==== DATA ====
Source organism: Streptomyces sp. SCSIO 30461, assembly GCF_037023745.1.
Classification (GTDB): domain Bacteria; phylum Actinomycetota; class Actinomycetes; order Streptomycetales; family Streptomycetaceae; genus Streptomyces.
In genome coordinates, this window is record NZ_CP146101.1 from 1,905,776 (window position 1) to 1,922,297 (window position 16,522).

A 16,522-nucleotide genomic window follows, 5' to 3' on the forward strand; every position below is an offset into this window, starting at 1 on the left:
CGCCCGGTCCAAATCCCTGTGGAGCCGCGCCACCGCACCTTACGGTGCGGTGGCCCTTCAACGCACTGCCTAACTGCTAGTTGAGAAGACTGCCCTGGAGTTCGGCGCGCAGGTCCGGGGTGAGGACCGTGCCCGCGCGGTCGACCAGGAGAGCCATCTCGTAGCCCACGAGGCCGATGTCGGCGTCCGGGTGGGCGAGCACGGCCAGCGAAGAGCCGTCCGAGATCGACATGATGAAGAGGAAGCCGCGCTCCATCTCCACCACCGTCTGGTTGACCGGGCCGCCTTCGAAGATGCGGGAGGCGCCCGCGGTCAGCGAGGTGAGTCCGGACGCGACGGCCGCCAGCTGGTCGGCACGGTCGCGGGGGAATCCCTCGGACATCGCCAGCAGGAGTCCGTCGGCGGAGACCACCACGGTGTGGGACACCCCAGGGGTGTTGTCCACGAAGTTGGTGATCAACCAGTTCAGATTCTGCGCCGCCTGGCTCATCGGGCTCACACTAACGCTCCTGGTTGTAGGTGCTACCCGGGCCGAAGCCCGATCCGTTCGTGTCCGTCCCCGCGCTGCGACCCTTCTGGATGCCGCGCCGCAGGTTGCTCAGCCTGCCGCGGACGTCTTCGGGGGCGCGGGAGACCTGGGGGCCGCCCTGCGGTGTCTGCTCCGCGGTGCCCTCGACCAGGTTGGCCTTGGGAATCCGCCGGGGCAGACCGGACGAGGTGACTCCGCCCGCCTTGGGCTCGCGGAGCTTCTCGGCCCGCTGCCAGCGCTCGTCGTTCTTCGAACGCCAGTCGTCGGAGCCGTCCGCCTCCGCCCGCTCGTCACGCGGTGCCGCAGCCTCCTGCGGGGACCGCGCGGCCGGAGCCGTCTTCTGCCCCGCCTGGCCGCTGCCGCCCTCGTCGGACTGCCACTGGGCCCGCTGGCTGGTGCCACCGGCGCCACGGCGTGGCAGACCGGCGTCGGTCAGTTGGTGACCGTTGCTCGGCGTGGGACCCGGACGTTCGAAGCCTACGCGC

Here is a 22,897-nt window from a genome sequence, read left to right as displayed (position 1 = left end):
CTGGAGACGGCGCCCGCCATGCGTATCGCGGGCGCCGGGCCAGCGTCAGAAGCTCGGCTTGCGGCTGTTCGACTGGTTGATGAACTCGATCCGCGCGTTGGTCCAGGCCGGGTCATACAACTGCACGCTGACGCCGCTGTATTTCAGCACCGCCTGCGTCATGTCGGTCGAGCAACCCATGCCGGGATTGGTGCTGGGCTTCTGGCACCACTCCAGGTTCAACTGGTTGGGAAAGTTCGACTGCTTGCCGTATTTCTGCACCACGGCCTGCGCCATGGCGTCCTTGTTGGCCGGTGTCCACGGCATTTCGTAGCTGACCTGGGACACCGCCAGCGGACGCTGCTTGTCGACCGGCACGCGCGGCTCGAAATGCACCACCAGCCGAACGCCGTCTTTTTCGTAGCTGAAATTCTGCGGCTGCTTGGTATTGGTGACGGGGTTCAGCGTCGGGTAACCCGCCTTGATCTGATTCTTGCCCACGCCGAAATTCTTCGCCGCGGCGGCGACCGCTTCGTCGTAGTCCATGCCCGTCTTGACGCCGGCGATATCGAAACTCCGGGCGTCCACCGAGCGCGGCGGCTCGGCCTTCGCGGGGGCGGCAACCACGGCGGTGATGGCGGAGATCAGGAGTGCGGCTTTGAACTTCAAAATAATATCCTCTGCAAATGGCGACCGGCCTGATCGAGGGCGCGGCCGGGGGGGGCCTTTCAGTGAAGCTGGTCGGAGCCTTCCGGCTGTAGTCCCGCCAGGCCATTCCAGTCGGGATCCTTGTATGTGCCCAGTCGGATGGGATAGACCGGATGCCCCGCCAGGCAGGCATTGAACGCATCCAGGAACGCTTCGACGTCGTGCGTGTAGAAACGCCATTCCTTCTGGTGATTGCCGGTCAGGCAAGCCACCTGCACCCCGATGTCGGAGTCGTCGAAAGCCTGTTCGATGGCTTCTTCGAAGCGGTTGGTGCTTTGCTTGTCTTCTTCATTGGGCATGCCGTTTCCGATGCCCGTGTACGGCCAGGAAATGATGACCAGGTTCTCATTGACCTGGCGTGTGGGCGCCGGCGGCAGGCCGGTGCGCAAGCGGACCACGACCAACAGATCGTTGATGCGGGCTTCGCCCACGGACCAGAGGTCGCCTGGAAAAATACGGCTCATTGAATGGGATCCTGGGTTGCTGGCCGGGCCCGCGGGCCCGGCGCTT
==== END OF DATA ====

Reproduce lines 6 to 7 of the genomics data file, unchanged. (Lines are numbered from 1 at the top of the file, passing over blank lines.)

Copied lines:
Here is a 22,897-nt window from a genome sequence, read left to right as displayed (position 1 = left end):
CTGGAGACGGCGCCCGCCATGCGTATCGCGGGCGCCGGGCCAGCGTCAGAAGCTCGGCTTGCGGCTGTTCGACTGGTTGATGAACTCGATCCGCGCGTTGGTCCAGGCCGGGTCATACAACTGCACGCTGACGCCGCTGTATTTCAGCACCGCCTGCGTCATGTCGGTCGAGCAACCCATGCCGGGATTGGTGCTGGGCTTCTGGCACCACTCCAGGTTCAACTGGTTGGGAAAGTTCGACTGCTTGCCGTATTTCTGCACCACGGCCTGCGCCATGGCGTCCTTGTTGGCCGGTGTCCACGGCATTTCGTAGCTGACCTGGGACACCGCCAGCGGACGCTGCTTGTCGACCGGCACGCGCGGCTCGAAATGCACCACCAGCCGAACGCCGTCTTTTTCGTAGCTGAAATTCTGCGGCTGCTTGGTATTGGTGACGGGGTTCAGCGTCGGGTAACCCGCCTTGATCTGATTCTTGCCCACGCCGAAATTCTTCGCCGCGGCGGCGACCGCTTCGTCGTAGTCCATGCCCGTCTTGACGCCGGCGATATCGAAACTCCGGGCGTCCACCGAGCGCGGCGGCTCGGCCTTCGCGGGGGCGGCAACCACGGCGGTGATGGCGGAGATCAGGAGTGCGGCTTTGAACTTCAAAATAATATCCTCTGCAAATGGCGACCGGCCTGATCGAGGGCGCGGCCGGGGGGGGCCTTTCAGTGAAGCTGGTCGGAGCCTTCCGGCTGTAGTCCCGCCAGGCCATTCCAGTCGGGATCCTTGTATGTGCCCAGTCGGATGGGATAGACCGGATGCCCCGCCAGGCAGGCATTGAACGCATCCAGGAACGCTTCGACGTCGTGCGTGTAGAAACGCCATTCCTTCTGGTGATTGCCGGTCAGGCAAGCCACCTGCACCCCGATGTCGGAGTCGTCGAAAGCCTGTTCGATGGCTTCTTCGAAGCGGTTGGTGCTTTGCTTGTCTTCTTCATTGGGCATGCCGTTTCCGATGCCCGTGTACGGCCAGGAAATGATGACCAGGTTCTCATTGACCTGGCGTGTGGGCGCCGGCGGCAGGCCGGTGCGCAAGCGGACCACGACCAACAGATCGTTGATGCGGGCTTCGCCCACGGACCAGAGGTCGCCTGGAAAAATACGGCTCATTGAATGGGATCCTGGGTTGCTGGCCGGGCCCGCGGGCCCGGCGCTT